Food & Nutritional Security
In simple terms food and nutritional security refers to the ease of access and availability of healthy and nutritious food to every human being at all times.
Industrial or commercial agriculture currently claims itself to be the sole solution to increase food security producing more and more manufactured foods and turning towards genetically modified crops to improve yields.
Due to a number of complex factors however many people still remain hungry and or malnourished. These factors include the high cost of some manufactured foods and the increasing reliance on a farming system that is dependent on external purchased inputs – including seeds.
Traditionally the Pacific Islands have maintained food security though traditional mixed cropping practices ensuring diversity of crops, resilient production systems and care of the soil and environment.
While Pacific small holders still provide a large degree of food security for our communities it is coming increasingly under threat due to:
- Rapid population growth is leading to increases in demand for food resources and land for residential and other purposes
- The impact of Climate Change and more extreme weather conditions such as tropical cyclones and drought on agricultural, coastal areas and fresh water quality
- Urbanization is leading to limited land in urban areas to grow healthy nutritious vegetables/foods and increased usage of frozen and processed food by urban communities
- The impact of mass media and advertising has contributed to a shift in consumption from traditional staple and fresh local foods to processed foods
- Reliance on imported foods is increasing, the sometimes poor nutritional quality is increasing the risk of ‘lifestyle’ or non-communicable diseases
- As increasing amount of food are purchased low incomes and unemployment reduces household access to adequate safe, nutritious food
- Economic shocks lead to increases in food and fuel costs which puts more stress on low household budgets especially in urban areas.
Therefore there is an urgent need to increase the efficiency of present resource use and at the same time conserve and where possible enhance the productive capacity of our agricultural resources.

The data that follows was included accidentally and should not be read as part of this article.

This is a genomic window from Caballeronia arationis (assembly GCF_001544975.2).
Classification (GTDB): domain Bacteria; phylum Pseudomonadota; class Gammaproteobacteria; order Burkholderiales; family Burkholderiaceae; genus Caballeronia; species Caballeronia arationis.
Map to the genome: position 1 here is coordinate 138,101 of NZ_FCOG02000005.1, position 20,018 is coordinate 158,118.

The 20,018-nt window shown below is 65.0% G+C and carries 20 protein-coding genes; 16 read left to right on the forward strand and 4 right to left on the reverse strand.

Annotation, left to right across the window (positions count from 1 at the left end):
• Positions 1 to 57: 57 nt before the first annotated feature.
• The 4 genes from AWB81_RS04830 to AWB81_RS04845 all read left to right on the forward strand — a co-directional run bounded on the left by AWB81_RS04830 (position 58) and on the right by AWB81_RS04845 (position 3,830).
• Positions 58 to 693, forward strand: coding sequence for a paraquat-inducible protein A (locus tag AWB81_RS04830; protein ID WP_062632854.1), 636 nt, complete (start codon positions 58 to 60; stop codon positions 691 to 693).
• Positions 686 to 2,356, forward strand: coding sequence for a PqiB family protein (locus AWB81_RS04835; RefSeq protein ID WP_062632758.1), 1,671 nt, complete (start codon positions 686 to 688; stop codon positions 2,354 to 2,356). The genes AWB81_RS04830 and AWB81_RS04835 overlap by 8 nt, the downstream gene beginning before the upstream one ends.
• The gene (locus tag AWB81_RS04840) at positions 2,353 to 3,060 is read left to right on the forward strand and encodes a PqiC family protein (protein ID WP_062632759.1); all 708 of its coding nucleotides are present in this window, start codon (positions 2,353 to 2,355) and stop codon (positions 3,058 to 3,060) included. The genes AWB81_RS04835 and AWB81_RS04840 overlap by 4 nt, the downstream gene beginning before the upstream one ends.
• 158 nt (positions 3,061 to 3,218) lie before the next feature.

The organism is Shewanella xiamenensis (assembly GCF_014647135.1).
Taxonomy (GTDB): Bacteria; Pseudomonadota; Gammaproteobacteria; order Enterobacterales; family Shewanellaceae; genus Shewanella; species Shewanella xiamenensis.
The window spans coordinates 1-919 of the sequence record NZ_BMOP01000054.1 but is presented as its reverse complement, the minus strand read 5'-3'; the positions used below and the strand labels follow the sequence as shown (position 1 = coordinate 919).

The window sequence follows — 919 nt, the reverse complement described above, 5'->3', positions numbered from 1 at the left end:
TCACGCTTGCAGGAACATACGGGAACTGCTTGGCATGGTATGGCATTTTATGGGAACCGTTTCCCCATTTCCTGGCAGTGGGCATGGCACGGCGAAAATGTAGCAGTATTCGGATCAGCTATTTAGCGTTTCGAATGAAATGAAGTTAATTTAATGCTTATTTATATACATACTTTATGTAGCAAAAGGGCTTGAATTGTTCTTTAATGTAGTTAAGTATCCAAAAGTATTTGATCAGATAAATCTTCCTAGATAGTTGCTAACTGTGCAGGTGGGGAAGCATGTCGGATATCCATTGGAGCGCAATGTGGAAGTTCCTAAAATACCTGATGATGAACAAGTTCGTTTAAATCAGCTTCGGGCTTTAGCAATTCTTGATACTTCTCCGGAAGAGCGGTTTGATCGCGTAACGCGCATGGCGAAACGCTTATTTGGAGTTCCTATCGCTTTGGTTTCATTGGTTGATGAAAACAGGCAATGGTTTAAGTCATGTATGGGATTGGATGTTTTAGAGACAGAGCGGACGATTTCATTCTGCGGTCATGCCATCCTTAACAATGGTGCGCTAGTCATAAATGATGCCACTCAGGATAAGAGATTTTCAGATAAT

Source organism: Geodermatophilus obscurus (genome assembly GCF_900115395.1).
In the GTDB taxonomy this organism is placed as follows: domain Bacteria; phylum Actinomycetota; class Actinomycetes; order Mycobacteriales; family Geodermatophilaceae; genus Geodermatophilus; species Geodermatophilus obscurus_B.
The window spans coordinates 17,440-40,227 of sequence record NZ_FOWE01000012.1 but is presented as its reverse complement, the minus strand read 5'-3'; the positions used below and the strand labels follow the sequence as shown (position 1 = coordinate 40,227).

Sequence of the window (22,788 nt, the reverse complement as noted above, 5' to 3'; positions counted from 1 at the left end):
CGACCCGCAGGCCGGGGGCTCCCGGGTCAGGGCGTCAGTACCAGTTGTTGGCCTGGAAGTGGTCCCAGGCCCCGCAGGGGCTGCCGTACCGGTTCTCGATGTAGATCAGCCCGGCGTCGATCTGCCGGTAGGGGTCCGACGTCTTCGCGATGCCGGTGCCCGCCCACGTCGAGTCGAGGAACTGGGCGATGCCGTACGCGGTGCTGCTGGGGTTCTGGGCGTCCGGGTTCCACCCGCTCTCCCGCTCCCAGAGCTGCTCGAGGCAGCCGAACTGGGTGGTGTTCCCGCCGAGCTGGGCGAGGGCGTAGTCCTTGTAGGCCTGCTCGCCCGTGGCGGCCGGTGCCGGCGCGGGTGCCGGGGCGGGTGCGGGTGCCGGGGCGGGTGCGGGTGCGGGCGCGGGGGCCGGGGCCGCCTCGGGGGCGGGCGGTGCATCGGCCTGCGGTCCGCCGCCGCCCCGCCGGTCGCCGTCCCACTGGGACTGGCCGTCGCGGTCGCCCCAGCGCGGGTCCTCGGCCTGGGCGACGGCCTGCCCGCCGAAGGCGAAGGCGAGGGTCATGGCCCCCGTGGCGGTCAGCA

Organic Agriculture can play a major role in addressing food security as a means of alleviating poverty and ensuring an adequate and stable food supply for most of the population in our region.
These are some of the ways in which Organic agriculture helps sustain Food security:
- Organic agriculture can increase and stabilize yields particularly in land which is less productive or marginal
- Building capacity in organic farm management can assist farmers, and producers to build resource management skills
- Increased organic production can improve availability and affordability of clean, safe local foods to our diet contributing to controlling NCD’s and other diseases
- Unemployment can be reduced by providing jobs in the organic agricultural sector and enable cash poor households to obtain enough good quality food to eat well in some settings organic agriculture can provide up to 32% more jobs per farm than conventional farms
- Organic systems are more resilient to climate change and extreme weather events, for example organic farms survive cyclone damage much better, retaining 20 to 40% more topsoil and smaller economic losses at highly significant levels than their neighbors
- Organic systems improve water uptake, retention and soil erosion to overcome land aridity/desertification. A 2003 study found that during drought years, organic farms can have yields 20-40% higher than conventional farms
- Ensure availability and sustainability of resources for future generations to come
Agriculture based on organic principles has now been recognized as an important aspect in overcoming poverty and enhancing food security.
 Soil Association.(2006) Organic Works. Providing jobs through organic farming and local food supply. Bristol; the Soils Association
 A study of 1,804 organic farms in Central America hit by Hurricane Mitch: Holt-Gimenez, E. (2000)
 Lotter, D. W., Seidel, R. & Liebhardt W. (2003). “The performance of organic and conventional cropping systems in an extreme climate year”. American Journal of Alternative Agriculture 18 (3): 146–154